In Harsh Mendiratta v. Maharaj Singh, the plaintiff filed a case of defamation against the defendants alleging that the defendants’ acts had been defamatory towards her husband. The Delhi High Court dismissed the suit stating that no act of defamation had taken place. It also iterated that only the person who has been defamed can file a suit for defamation and family, friends, relatives, etc can not seek damages.
When a defamatory statement is made against a group of people, no person of that group can bring a suit of defamation unless the person is able to prove that the statement could reasonably be considered as addressed to him. Since a partnership firm does not have a separate legal entity, the defamation of the firm can be considered the defamation of the partners.
Defamation of a dead person can not be actionable under tort law. However, if the defamatory statement hurts the feelings of a relative then it can be considered a crime.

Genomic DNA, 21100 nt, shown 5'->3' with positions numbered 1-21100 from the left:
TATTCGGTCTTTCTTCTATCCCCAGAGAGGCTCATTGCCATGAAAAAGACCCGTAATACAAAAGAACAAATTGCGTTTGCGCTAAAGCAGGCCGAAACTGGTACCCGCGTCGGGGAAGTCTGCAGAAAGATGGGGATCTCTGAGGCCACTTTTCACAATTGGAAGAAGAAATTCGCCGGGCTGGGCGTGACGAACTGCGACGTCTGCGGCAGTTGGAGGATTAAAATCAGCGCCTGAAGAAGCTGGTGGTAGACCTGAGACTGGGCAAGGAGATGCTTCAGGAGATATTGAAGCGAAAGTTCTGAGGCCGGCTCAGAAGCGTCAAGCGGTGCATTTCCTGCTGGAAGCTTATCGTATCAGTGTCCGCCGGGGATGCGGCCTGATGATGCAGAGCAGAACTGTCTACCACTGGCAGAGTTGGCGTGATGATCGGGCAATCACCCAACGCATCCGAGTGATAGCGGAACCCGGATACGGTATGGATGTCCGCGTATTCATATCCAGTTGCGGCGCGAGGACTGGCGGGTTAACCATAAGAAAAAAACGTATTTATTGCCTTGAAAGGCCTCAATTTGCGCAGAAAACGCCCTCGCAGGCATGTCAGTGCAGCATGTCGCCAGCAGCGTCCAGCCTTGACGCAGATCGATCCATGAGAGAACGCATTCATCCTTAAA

The statement must be published
The defamatory statement must be communicated to a person other than the person defamed in order for it to constitute the tort of defamation. This is because the reputation of the person must be harmed to qualify as defamation. Even dictating a letter to a typist can be considered a publication. But if a third person reads a letter meant for the person defamed or eavesdrops on a conversation between the two parties, it can not be considered publication. However if the defamatory letter is likely to be read and understood by someone else, it can be considered publication. For example, a telegram read by post officials or a letter is read and understood by a clerk or a spouse it amounts to publication.
Defamatory matter communicated from one spouse to another is not considered publication, But communication of a matter defamatory of one spouse to the other is sufficient publication.
The person who repeats a defamatory matter is liable for defamation since it is considered a fresh publication. In Emmens v. Pottle, it was held that a vendor will not be liable for defamation if he does not know, and he is not expected to know, that the material he is selling is defamatory.
Defences for Defamation
Justification or Truth
While criminal law requires the defendant to prove that the defamatory statement was made for public good besides being true, the truth of the defamatory matter is a complete defence in civil law. The defendant can take this defence even if his intentions were malicious. But the defendant should be able to prove the truth of the facts to be able to avail the defence of truth.